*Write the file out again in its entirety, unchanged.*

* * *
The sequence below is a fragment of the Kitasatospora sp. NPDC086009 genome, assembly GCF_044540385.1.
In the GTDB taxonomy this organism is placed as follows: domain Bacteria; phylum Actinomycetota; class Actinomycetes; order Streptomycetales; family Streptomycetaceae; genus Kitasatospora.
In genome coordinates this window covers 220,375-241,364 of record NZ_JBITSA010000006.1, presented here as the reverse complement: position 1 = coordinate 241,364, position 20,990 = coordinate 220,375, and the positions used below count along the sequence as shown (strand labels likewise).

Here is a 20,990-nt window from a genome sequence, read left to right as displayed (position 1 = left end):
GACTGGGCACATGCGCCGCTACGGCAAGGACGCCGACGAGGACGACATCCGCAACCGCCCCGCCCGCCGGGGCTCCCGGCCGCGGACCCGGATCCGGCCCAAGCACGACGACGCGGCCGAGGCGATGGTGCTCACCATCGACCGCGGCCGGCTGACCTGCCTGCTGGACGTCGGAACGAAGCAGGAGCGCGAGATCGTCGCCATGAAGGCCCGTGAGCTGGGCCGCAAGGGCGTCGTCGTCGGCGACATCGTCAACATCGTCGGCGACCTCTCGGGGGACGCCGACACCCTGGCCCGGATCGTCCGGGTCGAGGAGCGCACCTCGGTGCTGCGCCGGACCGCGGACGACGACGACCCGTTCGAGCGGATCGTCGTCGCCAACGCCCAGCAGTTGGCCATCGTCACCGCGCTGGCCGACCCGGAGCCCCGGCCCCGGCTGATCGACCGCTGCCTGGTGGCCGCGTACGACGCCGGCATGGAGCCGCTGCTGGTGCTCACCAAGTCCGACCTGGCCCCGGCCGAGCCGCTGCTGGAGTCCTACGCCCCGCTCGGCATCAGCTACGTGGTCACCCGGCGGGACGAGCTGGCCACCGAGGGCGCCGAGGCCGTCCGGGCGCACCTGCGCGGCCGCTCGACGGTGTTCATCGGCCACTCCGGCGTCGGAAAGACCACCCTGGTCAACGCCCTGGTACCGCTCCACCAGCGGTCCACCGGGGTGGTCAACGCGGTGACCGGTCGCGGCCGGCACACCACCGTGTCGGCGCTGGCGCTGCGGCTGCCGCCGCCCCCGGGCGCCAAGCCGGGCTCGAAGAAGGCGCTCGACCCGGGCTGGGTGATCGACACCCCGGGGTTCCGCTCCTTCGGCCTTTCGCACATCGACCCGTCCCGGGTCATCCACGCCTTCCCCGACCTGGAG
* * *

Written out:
The sequence below is a fragment of the Kitasatospora sp. NPDC086009 genome, assembly GCF_044540385.1.
In the GTDB taxonomy this organism is placed as follows: domain Bacteria; phylum Actinomycetota; class Actinomycetes; order Streptomycetales; family Streptomycetaceae; genus Kitasatospora.
In genome coordinates this window covers 220,375-241,364 of record NZ_JBITSA010000006.1, presented here as the reverse complement: position 1 = coordinate 241,364, position 20,990 = coordinate 220,375, and the positions used below count along the sequence as shown (strand labels likewise).

Here is a 20,990-nt window from a genome sequence, read left to right as displayed (position 1 = left end):
GACTGGGCACATGCGCCGCTACGGCAAGGACGCCGACGAGGACGACATCCGCAACCGCCCCGCCCGCCGGGGCTCCCGGCCGCGGACCCGGATCCGGCCCAAGCACGACGACGCGGCCGAGGCGATGGTGCTCACCATCGACCGCGGCCGGCTGACCTGCCTGCTGGACGTCGGAACGAAGCAGGAGCGCGAGATCGTCGCCATGAAGGCCCGTGAGCTGGGCCGCAAGGGCGTCGTCGTCGGCGACATCGTCAACATCGTCGGCGACCTCTCGGGGGACGCCGACACCCTGGCCCGGATCGTCCGGGTCGAGGAGCGCACCTCGGTGCTGCGCCGGACCGCGGACGACGACGACCCGTTCGAGCGGATCGTCGTCGCCAACGCCCAGCAGTTGGCCATCGTCACCGCGCTGGCCGACCCGGAGCCCCGGCCCCGGCTGATCGACCGCTGCCTGGTGGCCGCGTACGACGCCGGCATGGAGCCGCTGCTGGTGCTCACCAAGTCCGACCTGGCCCCGGCCGAGCCGCTGCTGGAGTCCTACGCCCCGCTCGGCATCAGCTACGTGGTCACCCGGCGGGACGAGCTGGCCACCGAGGGCGCCGAGGCCGTCCGGGCGCACCTGCGCGGCCGCTCGACGGTGTTCATCGGCCACTCCGGCGTCGGAAAGACCACCCTGGTCAACGCCCTGGTACCGCTCCACCAGCGGTCCACCGGGGTGGTCAACGCGGTGACCGGTCGCGGCCGGCACACCACCGTGTCGGCGCTGGCGCTGCGGCTGCCGCCGCCCCCGGGCGCCAAGCCGGGCTCGAAGAAGGCGCTCGACCCGGGCTGGGTGATCGACACCCCGGGGTTCCGCTCCTTCGGCCTTTCGCACATCGACCCGTCCCGGGTCATCCACGCCTTCCCCGACCTGGAG